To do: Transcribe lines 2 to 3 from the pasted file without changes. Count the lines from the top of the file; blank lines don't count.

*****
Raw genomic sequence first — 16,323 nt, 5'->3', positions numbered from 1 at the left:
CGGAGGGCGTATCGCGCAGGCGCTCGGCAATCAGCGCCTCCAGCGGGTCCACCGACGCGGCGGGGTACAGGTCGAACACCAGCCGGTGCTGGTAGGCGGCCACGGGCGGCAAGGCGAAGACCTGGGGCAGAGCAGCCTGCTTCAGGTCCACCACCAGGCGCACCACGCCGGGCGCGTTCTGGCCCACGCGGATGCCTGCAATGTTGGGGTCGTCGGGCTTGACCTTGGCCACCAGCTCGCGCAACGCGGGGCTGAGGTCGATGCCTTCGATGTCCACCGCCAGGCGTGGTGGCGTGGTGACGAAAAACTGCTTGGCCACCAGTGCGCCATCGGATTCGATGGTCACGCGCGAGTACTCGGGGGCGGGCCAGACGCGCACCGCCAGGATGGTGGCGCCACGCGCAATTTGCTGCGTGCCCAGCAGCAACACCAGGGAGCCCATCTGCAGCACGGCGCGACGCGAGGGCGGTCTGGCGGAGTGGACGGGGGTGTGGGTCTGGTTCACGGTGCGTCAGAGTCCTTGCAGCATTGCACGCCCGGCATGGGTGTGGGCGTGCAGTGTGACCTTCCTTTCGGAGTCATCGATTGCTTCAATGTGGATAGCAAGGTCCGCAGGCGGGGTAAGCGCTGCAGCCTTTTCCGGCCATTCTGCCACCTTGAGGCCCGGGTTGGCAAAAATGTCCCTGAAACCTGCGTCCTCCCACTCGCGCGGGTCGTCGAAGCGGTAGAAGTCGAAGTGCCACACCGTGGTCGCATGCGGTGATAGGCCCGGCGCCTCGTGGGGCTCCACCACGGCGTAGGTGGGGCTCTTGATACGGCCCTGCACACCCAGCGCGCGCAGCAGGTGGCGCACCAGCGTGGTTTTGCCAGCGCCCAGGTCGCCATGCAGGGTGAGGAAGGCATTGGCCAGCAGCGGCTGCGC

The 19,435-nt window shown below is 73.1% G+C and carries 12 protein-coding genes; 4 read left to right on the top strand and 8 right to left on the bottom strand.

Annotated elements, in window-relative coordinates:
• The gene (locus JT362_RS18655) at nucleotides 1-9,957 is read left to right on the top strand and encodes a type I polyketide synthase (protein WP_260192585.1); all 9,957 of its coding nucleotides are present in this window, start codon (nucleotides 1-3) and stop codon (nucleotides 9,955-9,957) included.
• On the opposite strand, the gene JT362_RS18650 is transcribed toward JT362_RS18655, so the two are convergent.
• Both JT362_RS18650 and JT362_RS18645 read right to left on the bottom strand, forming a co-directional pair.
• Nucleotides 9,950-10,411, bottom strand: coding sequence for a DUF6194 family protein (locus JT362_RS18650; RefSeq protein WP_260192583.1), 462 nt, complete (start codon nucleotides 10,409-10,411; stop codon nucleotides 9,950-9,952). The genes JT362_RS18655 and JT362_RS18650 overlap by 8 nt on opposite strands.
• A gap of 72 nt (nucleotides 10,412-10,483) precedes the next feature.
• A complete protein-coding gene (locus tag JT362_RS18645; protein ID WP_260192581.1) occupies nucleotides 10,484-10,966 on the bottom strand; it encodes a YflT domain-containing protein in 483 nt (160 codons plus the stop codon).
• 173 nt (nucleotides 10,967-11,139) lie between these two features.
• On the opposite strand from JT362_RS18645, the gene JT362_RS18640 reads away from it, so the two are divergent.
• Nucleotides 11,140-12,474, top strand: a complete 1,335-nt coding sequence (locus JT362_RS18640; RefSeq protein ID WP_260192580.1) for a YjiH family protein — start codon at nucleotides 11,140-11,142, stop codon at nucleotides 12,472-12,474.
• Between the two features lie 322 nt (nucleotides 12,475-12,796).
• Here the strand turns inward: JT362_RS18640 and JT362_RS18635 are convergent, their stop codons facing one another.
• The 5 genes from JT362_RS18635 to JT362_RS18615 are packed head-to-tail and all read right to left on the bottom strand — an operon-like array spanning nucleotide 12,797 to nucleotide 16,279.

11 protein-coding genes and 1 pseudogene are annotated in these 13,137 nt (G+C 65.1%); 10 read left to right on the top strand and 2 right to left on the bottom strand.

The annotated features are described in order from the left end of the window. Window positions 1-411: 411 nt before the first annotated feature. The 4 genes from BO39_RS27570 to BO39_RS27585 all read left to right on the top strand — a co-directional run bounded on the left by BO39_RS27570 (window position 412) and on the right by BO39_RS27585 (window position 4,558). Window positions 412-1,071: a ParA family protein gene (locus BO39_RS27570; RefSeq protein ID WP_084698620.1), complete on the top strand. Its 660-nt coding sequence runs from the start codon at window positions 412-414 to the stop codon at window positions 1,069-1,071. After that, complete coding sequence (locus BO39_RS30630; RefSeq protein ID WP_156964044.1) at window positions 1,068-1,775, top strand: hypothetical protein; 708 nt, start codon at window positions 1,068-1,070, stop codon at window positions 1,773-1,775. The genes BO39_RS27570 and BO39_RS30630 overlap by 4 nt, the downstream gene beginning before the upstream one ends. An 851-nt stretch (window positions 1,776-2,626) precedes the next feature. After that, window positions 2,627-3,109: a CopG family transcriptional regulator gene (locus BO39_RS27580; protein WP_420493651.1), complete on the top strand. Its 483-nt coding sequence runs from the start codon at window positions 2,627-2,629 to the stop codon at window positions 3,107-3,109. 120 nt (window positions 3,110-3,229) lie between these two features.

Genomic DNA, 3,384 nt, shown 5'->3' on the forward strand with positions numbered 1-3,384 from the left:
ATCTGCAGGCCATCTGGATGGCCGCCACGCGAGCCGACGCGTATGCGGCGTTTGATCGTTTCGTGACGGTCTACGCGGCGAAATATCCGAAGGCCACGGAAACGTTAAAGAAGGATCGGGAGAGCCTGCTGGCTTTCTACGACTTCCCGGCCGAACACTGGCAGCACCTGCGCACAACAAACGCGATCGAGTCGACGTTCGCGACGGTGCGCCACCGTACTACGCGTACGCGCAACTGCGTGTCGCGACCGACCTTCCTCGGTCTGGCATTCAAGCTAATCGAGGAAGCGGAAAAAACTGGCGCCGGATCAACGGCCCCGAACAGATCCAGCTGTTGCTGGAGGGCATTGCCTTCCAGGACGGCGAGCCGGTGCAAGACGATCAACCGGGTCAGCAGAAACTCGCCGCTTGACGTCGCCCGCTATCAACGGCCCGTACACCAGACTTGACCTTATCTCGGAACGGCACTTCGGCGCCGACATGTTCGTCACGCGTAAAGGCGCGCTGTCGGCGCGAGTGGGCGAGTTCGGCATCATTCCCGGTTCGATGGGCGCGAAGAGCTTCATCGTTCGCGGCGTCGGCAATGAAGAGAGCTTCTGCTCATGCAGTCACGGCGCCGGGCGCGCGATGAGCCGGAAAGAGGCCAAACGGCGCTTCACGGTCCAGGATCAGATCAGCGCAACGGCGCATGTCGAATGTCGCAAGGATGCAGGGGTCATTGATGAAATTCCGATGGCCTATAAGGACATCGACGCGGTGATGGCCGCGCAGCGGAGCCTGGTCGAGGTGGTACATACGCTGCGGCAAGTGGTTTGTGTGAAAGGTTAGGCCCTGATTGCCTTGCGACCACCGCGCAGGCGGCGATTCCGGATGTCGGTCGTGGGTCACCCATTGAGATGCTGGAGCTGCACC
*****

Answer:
CGGAGGGCGTATCGCGCAGGCGCTCGGCAATCAGCGCCTCCAGCGGGTCCACCGACGCGGCGGGGTACAGGTCGAACACCAGCCGGTGCTGGTAGGCGGCCACGGGCGGCAAGGCGAAGACCTGGGGCAGAGCAGCCTGCTTCAGGTCCACCACCAGGCGCACCACGCCGGGCGCGTTCTGGCCCACGCGGATGCCTGCAATGTTGGGGTCGTCGGGCTTGACCTTGGCCACCAGCTCGCGCAACGCGGGGCTGAGGTCGATGCCTTCGATGTCCACCGCCAGGCGTGGTGGCGTGGTGACGAAAAACTGCTTGGCCACCAGTGCGCCATCGGATTCGATGGTCACGCGCGAGTACTCGGGGGCGGGCCAGACGCGCACCGCCAGGATGGTGGCGCCACGCGCAATTTGCTGCGTGCCCAGCAGCAACACCAGGGAGCCCATCTGCAGCACGGCGCGACGCGAGGGCGGTCTGGCGGAGTGGACGGGGGTGTGGGTCTGGTTCACGGTGCGTCAGAGTCCTTGCAGCATTGCACGCCCGGCATGGGTGTGGGCGTGCAGTGTGACCTTCCTTTCGGAGTCATCGATTGCTTCAATGTGGATAGCAAGGTCCGCAGGCGGGGTAAGCGCTGCAGCCTTTTCCGGCCATTCTGCCACCTTGAGGCCCGGGTTGGCAAAAATGTCCCTGAAACCTGCGTCCTCCCACTCGCGCGGGTCGTCGAAGCGGTAGAAGTCGAAGTGCCACACCGTGGTCGCATGCGGTGATAGGCCCGGCGCCTCGTGGGGCTCCACCACGGCGTAGGTGGGGCTCTTGATACGGCCCTGCACACCCAGCGCGCGCAGCAGGTGGCGCACCAGCGTGGTTTTGCCAGCGCCCAGGTCGCCATGCAGGGTGAGGAAGGCATTGGCCAGCAGCGGCTGCGC

The 19,435-nt window shown below is 73.1% G+C and carries 12 protein-coding genes; 4 read left to right on the top strand and 8 right to left on the bottom strand.